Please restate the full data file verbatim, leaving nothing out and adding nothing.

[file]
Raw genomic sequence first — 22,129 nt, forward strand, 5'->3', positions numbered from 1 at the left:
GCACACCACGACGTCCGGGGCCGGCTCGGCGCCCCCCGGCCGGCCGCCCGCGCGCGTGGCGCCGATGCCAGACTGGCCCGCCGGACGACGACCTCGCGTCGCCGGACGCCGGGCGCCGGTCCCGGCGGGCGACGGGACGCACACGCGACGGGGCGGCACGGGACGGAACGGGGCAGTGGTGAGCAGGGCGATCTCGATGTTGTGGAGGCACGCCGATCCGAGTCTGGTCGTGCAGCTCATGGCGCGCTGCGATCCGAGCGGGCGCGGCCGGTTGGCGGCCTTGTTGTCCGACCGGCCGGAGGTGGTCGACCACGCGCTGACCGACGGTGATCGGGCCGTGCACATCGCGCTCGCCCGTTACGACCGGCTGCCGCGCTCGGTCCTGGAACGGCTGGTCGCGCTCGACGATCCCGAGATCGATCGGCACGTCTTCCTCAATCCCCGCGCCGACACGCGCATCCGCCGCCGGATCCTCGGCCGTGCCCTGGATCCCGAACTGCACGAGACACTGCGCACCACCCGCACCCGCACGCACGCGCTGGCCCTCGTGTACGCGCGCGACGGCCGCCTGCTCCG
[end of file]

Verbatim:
Raw genomic sequence first — 22,129 nt, forward strand, 5'->3', positions numbered from 1 at the left:
GCACACCACGACGTCCGGGGCCGGCTCGGCGCCCCCCGGCCGGCCGCCCGCGCGCGTGGCGCCGATGCCAGACTGGCCCGCCGGACGACGACCTCGCGTCGCCGGACGCCGGGCGCCGGTCCCGGCGGGCGACGGGACGCACACGCGACGGGGCGGCACGGGACGGAACGGGGCAGTGGTGAGCAGGGCGATCTCGATGTTGTGGAGGCACGCCGATCCGAGTCTGGTCGTGCAGCTCATGGCGCGCTGCGATCCGAGCGGGCGCGGCCGGTTGGCGGCCTTGTTGTCCGACCGGCCGGAGGTGGTCGACCACGCGCTGACCGACGGTGATCGGGCCGTGCACATCGCGCTCGCCCGTTACGACCGGCTGCCGCGCTCGGTCCTGGAACGGCTGGTCGCGCTCGACGATCCCGAGATCGATCGGCACGTCTTCCTCAATCCCCGCGCCGACACGCGCATCCGCCGCCGGATCCTCGGCCGTGCCCTGGATCCCGAACTGCACGAGACACTGCGCACCACCCGCACCCGCACGCACGCGCTGGCCCTCGTGTACGCGCGCGACGGCCGCCTGCTCCG